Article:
The Seahawks put a beat down on the Packers on opening night of the 2014 NFL season as the game wasn’t as close as the 20-point margin suggests. And that was when Aaron Rodgers wasn’t skipping up and down the field with his strained calf.
Combine Seattle’s success against the Packers in Week 1, Rodgers’ calf injury, the 12th man of CenturyLink field and the fact that the Seahawks are simply a good team and the chances of the Packers reaching their sixth Super Bowl look bleak.
The popular storyline has been detailing everything that has changed among these two teams since its Week 1 meeting, and yes a few things have changed. Percy Harvin who accounted for 41 rush yards and 59 receiving yards on seven catches ended his season in the Big Apple, Derek Sherrod who replaced an injured Bryan Bulaga at tackle for the Packers in now a member of the Chiefs, Davante Adams has replaced Jarrett Boykin as the third receiver in the Packers offense and run-stuffing force Brandon Mebane has been placed on IR for the Seahawks.
Amidst all those changes, however, both teams still have the basic strengths and weaknesses they had opening night and those favor Seattle. The biggest advantage for Seattle remains in the run game as the Packers have struggled all season, even since moving Clay Matthews to inside linebacker, ranking 23rd against the run this season and allowing a league-leading 25.8% of opponent’s running plays to go for first downs. Seattle, meanwhile, led the NFL with over 170 YPG on the ground and in percentage of running plays to achieve first downs at 27.4%. Obviously those numbers are buoyed by Russell Wilson scrambles, but Seattle’s traditional rushing attack with Marshawn Lynch mixed with a few read-option plays per game remains one of the league’s most effective ground games. The advantage on the ground was evident in Week 1 as the Packers defensive front consistently yielded ground to the Seahawks mauling offensive line and Marshawn Lynch gashed the Packers for 110 yards and two touchdowns on 20 carries. Even when subtracting Harvin’s four carries for 41 yards, the Seahawks ran for 166 yards on 33 rush attempts for an average of five yards per carry and that’s including three kneel downs to end the game by Wilson.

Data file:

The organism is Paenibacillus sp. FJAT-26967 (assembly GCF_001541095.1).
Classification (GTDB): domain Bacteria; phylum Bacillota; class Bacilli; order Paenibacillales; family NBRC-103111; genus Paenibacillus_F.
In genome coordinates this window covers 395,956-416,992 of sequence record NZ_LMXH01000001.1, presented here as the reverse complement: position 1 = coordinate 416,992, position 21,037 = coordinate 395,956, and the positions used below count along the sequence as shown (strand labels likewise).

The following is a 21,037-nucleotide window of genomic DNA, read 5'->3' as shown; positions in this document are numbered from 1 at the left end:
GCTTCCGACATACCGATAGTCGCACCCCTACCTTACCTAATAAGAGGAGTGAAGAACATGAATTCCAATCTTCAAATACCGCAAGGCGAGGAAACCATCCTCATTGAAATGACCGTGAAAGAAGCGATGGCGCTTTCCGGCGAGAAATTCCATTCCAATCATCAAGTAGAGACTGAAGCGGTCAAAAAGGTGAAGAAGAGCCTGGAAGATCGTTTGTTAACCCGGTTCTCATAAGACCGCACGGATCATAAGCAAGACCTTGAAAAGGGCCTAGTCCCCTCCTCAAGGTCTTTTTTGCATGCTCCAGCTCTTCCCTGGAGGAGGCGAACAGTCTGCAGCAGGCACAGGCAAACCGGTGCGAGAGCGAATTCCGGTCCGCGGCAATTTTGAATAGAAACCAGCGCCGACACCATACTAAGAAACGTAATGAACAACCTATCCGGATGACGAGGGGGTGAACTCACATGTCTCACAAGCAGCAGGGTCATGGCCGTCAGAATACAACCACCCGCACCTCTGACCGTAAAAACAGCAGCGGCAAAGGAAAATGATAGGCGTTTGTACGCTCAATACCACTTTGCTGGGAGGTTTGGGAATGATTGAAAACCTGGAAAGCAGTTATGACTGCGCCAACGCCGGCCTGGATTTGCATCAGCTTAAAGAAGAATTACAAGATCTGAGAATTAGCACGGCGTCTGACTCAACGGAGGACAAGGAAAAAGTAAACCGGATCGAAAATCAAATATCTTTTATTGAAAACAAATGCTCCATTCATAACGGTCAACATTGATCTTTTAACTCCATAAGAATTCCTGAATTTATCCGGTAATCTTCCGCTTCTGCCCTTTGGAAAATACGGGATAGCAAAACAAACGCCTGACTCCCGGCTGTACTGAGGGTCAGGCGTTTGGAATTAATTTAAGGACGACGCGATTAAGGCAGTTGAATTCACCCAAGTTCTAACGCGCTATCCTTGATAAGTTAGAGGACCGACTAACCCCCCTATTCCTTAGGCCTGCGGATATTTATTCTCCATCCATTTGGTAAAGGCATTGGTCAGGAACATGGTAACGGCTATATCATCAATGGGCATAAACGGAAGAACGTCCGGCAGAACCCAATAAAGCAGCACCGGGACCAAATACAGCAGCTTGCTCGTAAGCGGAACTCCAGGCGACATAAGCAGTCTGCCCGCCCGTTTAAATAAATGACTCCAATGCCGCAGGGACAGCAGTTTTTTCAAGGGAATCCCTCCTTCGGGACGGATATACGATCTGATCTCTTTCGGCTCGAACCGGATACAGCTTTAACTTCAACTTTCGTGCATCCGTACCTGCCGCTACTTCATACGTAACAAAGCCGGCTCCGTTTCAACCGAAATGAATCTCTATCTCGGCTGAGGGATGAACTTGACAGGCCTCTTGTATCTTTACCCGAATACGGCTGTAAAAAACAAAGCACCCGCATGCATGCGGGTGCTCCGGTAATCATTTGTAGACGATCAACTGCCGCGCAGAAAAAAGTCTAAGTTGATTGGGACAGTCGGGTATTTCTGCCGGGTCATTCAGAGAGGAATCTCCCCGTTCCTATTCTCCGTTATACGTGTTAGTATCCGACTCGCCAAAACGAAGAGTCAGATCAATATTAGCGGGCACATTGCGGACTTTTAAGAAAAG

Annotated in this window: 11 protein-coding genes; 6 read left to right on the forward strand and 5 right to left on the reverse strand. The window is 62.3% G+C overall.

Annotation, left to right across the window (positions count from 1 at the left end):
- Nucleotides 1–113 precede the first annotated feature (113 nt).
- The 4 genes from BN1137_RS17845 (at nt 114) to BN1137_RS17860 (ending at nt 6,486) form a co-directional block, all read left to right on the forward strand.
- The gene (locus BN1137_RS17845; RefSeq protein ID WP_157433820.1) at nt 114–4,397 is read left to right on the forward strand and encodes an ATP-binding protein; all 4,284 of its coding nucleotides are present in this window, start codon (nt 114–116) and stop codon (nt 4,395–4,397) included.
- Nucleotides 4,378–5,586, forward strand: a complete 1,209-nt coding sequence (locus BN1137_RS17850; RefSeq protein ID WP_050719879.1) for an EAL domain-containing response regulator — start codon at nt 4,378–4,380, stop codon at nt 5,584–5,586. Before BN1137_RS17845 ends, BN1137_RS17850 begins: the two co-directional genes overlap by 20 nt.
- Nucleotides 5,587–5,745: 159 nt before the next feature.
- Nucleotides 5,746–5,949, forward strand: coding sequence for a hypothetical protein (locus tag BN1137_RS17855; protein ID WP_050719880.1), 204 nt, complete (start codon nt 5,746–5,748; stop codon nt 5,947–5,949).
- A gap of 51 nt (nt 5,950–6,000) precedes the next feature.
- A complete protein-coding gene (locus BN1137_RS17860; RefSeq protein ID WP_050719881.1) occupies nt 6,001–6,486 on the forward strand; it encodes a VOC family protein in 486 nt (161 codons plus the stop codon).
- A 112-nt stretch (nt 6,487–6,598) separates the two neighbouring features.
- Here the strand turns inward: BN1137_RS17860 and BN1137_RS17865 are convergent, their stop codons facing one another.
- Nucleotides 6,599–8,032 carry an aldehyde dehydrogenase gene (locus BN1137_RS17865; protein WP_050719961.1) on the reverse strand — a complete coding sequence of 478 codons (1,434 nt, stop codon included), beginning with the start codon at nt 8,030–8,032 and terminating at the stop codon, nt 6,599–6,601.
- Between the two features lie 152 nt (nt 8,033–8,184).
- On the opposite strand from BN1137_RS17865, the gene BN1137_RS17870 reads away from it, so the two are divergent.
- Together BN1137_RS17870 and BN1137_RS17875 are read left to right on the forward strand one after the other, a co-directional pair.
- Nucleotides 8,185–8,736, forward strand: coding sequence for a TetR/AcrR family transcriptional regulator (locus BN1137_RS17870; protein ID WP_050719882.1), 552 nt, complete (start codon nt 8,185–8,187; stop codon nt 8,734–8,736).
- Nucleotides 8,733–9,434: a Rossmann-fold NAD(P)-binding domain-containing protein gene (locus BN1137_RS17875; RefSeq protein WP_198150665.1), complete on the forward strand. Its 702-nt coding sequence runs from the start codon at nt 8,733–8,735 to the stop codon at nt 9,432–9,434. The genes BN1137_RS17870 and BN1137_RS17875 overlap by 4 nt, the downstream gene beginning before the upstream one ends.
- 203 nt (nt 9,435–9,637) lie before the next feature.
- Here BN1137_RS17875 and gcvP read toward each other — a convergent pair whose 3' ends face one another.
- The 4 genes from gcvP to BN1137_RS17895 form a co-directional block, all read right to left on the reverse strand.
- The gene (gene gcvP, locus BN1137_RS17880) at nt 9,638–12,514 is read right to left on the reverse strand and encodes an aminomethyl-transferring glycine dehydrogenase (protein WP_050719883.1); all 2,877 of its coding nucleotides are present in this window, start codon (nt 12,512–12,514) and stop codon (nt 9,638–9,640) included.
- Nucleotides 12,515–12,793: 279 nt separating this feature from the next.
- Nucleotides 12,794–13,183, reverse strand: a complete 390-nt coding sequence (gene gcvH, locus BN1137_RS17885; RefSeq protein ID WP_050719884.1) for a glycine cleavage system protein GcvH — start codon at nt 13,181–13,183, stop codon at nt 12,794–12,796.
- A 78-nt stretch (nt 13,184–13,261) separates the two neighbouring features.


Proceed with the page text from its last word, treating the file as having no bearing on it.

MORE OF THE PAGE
Green Bay’s porous Week 1 run defense remains so, evidenced by how they were gashed by the Cowboys last week. The emergence of second-year inside linebacker Sam Barrington has been an upgrade over Brad Jones and AJ Hawk in the middle, but the Packers front seven, particularly its defensive line struggles to disengage from blockers and consistently make plays in the run game.
On the flip side, Green Bay’s rushing attack is vital to its success in this championship matchup, particularly due to Rodgers’ calf injury. If that wasn’t enough, consider how essential the running games of the Cowboys and Chiefs were in terms of controlling the game in their victories over Seattle earlier this season. The fact that Seattle’s considered weakness defensively is its run defense which ranked third in the NFL allowing 81.5 YPG says something about Seattle’s dominate D, but it can be had.